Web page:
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Pyronix Enforcer Alarm - Year 2 onwards Maintenance

Discussion in 'Alarms, CCTV & Telephones' started by jp1*, 10 Jan 2018.

  1. jp1*

    jp1*

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    Hi,

    I have a Pyronix enforcer wireless alarm system which has been in place for one year.

    My alarm maintenance company want to charge 80 pounds plus VAT for the yearly inspection/test plus charge 5 pounds plus VAT to replace PIR / FOB batteries. This sounds a lot of money to me for a very short visit. Is it worth doing?

    How easy it to replace batteries yourself (I'm not getting any alerts saying the need to be changed)?

    Thanks,
     
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  3. secureiam

    secureiam

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    Well my prices are current £65 and £3 per battery CR123A type. which isn't expensive compared to some in the industry, the price you are being charged doesn't seem too unreasonable considering the liability falls with the installation company this way. Also if your insurance are aware that you have an alarm, do you declare that the alarm company maintain, if you do and you end up doing it yourself your insurance will be invalid when it comes to a claim.

    Yes you can change them yourself, although I have had customers that have tried to do it themselves and ended up calling us anyway as they made a mess of it.
     
  4. Alarm Engineer

    Alarm Engineer

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    All alarms must be maintained annually wireless systems more so due to the reliance on batteries. The idea of changing the batteries yearly is to prevent you having any battery faults occur at 2am or false alarms whist out. The costs you have been quoted sounds correct (my firm charges nearly £10 per battery on the same type of system). You could do it yourself but you will need to know the engineer code which is unlikely.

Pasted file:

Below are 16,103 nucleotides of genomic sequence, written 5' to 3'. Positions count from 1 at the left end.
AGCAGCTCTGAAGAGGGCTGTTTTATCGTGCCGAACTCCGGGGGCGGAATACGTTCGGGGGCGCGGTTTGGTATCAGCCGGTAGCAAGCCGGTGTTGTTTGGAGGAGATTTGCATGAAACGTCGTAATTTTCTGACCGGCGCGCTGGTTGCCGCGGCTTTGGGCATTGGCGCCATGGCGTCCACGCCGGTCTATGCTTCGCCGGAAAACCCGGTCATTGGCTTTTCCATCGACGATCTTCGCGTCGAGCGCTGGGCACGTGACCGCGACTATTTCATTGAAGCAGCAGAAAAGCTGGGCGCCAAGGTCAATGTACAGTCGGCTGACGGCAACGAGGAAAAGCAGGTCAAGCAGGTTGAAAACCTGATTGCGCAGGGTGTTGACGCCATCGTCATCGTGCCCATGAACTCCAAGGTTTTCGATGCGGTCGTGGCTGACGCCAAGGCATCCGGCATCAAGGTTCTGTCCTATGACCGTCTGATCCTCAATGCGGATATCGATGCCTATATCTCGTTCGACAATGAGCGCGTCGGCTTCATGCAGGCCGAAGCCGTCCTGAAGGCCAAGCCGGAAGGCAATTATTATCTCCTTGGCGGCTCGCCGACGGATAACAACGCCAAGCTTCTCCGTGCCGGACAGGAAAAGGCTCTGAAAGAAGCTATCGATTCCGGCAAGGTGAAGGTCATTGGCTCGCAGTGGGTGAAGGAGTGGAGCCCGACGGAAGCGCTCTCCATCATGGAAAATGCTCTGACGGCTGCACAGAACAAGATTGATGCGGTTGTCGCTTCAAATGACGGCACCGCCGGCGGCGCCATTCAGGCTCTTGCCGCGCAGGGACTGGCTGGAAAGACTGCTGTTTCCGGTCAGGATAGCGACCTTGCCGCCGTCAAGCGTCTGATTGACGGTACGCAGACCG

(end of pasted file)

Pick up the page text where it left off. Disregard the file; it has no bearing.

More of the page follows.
Don’t forget the cost mainly pays for a experienced competent person to inspect a system which protects your house & possessions.
     
  5. secureiam

    secureiam

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    I got asked this week why the batteries were so expensive when informing them of the devices recommended for a battery change at there 2 year service.

    If you wait and start replacing one at a time, you are likely to end up with a battery failure when you go away for any period of time.

    some wireless systems and devices have some strange quirks, which means you have to do the battery replacement in a certain way followed by a walk test.
    That said on an annual service a series of tests are conducted after replacing the batteries, including a walk test.

    as for pricing:-

    1. Travel costs (job maybe no longer than an hour, but you have to get there).
    2. overheads.
    3. time doing the job
    4. Certification processing if provided to say system has been serviced, I guess like proof of an MOT along with faults and advisories etc.
     
  6. leukybear

    leukybear

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    retracted
     
    Last edited: 13 May 2018
  7. E999

    E999

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    I do not think £80+VAT is unfair......If your in business yourself common sense will confirm its not unreasonable.....By the time system is checked batteries are changed, its a 2hr job if done properly.....Plus the onus is on professional to get alarm working.

    What happens when you have a problem with the alarm......You cannot say oh sorry we do not want your service contract BUT can you come and fix our alarm..

    The company I work for in Bristol charge 120-140 to service / change all batteries including external siren every 2 years...For my own customers I charge £60 a call out with batteries on top.